Miguel Sano and Minnesota’s Legendary Defensive History at First Base
Image courtesy of © Brad Rempel-USA TODAY SportsHarmon Killebrew
Killebrew moved all over the field during his big-league career as the Twins shuffled him between the left field and both corner infield spots. He spent more time at first base than any other position. His fielding percentage at first was the best of any position (.992). His total zone rating in runs above average was -6, but at third he was a -51 and he was a -19 in left field.
Like Killebrew, Sano is in the Twins line-up because he can put baseballs into orbit with his powerful swing. Unlike Killebrew, the designated hitter role could impact Sano as his career progresses. Killebrew was forced to play a defensive position because the DH didn’t exist until the tail-end of his career. If Sano struggles with the transition to first, he could move to DH after Nelson Cruz vacates that position for the Twins.
While Killebrew and Sano share similarities, Rod Carew and Sano might be the furthest thing apart when it comes to body type and approach at the plate. Carew did not move full time to first base until his age-30 season and his lone MVP award came in his second full season at first base. He played three full seasons there before leaving for the Angels and he amassed an 18 total zone rating. His best season at first base actually came in 1982 when he posted an 18 total zone rating, a career high. With a .991 fielding percentage, he and Killebrew posted nearly identical marks for their careers.
Like Carew, Sano started his professional career at another defensive position where he wasn’t exactly strong defensively. Carew provided a -3 total zone rating in nearly 9,500 innings at second base. This included a bad season (1971: -11 TZ) and a couple of good seasons (1969, 1975: 6 TZ). Sano had multiple seasons with a -10 TZ rating at third including last season. His best season (4 TZ) was in 2016 when he was limited to 42 games at third.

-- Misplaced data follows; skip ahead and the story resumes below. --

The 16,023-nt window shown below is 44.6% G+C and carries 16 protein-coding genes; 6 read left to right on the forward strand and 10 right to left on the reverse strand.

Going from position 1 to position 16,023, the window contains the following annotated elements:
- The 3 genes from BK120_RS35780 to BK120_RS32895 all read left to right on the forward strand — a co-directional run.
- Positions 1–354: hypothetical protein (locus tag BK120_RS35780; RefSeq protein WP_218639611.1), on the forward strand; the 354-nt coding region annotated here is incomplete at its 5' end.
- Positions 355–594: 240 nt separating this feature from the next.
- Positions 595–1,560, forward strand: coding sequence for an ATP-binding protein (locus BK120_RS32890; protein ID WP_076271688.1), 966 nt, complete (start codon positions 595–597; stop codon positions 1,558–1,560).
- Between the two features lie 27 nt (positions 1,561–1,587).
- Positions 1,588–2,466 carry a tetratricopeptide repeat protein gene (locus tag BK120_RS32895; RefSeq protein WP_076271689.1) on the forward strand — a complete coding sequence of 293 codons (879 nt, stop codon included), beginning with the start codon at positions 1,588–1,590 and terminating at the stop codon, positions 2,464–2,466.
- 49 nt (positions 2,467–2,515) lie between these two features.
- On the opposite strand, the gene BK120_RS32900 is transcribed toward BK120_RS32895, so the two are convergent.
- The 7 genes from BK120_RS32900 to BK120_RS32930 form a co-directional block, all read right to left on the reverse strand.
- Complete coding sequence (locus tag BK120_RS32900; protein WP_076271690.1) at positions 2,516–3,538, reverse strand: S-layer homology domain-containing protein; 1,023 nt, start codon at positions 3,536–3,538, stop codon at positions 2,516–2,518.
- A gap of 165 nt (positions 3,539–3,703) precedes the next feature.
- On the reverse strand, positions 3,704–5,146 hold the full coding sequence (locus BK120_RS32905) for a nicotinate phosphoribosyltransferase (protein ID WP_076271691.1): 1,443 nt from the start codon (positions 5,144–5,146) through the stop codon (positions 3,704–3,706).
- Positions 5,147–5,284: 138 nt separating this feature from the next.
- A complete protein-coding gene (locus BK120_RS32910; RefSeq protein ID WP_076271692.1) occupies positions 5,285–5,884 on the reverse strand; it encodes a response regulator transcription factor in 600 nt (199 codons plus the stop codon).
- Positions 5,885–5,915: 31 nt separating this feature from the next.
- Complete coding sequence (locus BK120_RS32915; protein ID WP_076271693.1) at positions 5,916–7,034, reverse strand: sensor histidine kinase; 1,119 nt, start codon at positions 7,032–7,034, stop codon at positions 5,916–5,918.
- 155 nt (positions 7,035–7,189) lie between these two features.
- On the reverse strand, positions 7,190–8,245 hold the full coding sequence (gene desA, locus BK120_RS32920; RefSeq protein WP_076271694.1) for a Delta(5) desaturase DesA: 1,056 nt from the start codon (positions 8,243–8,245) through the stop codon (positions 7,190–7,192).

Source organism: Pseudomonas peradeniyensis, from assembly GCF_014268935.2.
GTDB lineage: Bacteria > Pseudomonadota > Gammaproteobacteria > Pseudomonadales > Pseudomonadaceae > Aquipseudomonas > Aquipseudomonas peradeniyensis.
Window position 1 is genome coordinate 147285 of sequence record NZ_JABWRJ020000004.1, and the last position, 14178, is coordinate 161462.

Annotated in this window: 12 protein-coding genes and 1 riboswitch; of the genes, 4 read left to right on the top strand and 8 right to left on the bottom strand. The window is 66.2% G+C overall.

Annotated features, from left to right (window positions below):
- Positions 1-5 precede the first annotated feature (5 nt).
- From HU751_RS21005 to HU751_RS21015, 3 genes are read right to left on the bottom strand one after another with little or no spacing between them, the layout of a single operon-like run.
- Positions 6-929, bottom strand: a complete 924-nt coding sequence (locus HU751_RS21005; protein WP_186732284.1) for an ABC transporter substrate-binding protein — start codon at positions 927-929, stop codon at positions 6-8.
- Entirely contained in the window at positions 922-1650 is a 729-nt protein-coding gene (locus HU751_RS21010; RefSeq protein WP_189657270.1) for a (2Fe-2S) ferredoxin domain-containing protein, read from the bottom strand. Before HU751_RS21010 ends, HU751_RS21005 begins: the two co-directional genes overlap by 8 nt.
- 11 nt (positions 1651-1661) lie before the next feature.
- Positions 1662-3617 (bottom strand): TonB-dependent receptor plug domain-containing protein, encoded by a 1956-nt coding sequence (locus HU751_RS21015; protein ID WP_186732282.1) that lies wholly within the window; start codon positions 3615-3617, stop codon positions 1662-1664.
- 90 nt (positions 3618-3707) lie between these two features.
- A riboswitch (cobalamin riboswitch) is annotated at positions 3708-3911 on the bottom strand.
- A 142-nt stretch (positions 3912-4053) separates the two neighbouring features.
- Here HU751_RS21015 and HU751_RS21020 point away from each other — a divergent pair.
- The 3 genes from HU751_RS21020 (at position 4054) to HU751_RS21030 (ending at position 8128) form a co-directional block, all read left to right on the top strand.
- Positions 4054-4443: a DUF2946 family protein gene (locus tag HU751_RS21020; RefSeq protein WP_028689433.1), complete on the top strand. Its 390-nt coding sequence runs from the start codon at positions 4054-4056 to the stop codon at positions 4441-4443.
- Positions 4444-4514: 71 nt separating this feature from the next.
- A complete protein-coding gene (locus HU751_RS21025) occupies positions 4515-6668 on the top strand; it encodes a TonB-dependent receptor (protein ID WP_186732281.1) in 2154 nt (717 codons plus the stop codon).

Both players above made the Hall of Fame, but Kent Hrbek was Minnesota born and he was part of some of the most famous plays at first base in team history (See: Final out 1987, Ron Gant). Hrbek posted a .994 fielding percentage at first with a 16 TZ rating. He had multiple seasons with a TZ rating higher than five, but he also had two of his final five seasons with a -7 TZ. Arguably, his best defensive season was 1984 when he finished second for the AL MVP.
Like Hrbek, the Twins hope Sano can provide a big target for infielders especially Minnesota’s current middle infield duo. Jorge Polanco and Luis Arraez are both below average on the defensive side of the ball. Last season, Polanco was saved multiple times by CJ Cron after throwing the ball in the dirt. With a big target at first, the team’s advice for this season is to throw it high because those types of throws will be easier for a less experienced first baseman.
Joe Mauer won multiple Gold Gloves in his career, but all of them came as a catcher which is considerably harder defensive position than first base. Most people thought his transition from catcher to first base would be smooth because of his athleticism, but it was a skill he had to improve. In his first three seasons at first, he combined for a -6 TZ ranking, but over his final two seasons he posted positive totals to end his career with an overall 0 TZ at first. He also combined to have a .996 fielding percentage, a higher total than any player mentioned above.
Like Mauer, Sano has played his entire career in an advanced analytical age and this means more defensive data to gauge player effectiveness. SABR’s Defensive Index has been used to help pick the Gold and Platinum Glove winners in each league since 2013. Back in 2014, Mauer finished tied with Albert Pujols (3.8 SDI) for the top SDI ranking at first. He tied that SDI total in 2017, but it was only good enough to finish third overall at first base. Last season, only two players ranked worse than Sano (-6.8 SDI) at third base according to SDI.
What do you remember about these different defenders? How good can Sano be at first? Leave a COMMENT and start the discussion.
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